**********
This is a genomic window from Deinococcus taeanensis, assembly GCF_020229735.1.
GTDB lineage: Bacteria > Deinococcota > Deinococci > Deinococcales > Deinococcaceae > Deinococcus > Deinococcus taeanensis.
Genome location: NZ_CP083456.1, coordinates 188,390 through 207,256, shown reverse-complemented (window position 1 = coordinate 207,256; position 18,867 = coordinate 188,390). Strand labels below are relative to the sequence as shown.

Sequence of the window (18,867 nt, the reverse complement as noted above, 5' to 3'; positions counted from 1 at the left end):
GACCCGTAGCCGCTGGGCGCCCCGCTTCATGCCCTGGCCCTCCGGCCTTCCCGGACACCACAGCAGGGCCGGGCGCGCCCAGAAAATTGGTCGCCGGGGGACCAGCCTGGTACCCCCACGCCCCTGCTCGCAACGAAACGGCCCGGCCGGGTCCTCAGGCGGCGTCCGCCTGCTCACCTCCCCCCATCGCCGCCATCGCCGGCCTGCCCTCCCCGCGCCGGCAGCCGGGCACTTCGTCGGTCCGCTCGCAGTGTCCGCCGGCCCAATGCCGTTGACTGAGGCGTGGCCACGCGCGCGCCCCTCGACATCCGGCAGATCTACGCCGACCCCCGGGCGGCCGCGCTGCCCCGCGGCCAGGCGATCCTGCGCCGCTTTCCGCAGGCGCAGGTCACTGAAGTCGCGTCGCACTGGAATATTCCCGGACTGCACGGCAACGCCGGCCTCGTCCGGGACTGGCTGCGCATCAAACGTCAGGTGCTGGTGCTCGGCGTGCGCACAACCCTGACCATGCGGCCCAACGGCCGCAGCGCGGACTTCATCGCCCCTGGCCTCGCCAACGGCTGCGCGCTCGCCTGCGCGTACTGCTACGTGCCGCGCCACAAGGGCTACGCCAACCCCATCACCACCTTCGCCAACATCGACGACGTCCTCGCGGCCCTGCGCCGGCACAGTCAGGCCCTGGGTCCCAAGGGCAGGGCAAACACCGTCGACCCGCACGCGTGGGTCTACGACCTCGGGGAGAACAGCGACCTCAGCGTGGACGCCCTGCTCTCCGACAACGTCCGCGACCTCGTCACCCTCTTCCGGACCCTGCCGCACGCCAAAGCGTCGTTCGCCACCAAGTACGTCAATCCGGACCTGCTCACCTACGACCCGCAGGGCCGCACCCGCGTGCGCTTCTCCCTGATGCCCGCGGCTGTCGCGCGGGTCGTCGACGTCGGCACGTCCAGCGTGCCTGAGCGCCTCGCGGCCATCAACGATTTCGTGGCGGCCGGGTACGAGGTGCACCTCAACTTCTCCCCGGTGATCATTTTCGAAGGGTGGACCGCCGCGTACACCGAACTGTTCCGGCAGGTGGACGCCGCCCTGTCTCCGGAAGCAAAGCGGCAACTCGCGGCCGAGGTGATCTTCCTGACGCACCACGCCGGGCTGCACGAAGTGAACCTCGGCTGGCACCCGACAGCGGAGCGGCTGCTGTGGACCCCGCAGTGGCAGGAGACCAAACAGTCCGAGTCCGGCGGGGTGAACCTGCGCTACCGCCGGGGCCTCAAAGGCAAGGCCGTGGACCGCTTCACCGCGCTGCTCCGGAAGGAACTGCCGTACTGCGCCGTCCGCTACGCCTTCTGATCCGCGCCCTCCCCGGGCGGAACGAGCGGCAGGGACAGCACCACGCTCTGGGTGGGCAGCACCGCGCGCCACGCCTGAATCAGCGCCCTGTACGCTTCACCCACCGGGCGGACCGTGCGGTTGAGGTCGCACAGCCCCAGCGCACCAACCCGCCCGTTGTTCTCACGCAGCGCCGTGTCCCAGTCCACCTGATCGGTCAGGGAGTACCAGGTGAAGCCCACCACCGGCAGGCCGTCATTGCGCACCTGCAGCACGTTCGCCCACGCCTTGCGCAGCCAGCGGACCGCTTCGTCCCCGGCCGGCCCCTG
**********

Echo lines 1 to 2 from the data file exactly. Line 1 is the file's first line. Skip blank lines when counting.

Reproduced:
This is a genomic window from Deinococcus taeanensis, assembly GCF_020229735.1.
GTDB lineage: Bacteria > Deinococcota > Deinococci > Deinococcales > Deinococcaceae > Deinococcus > Deinococcus taeanensis.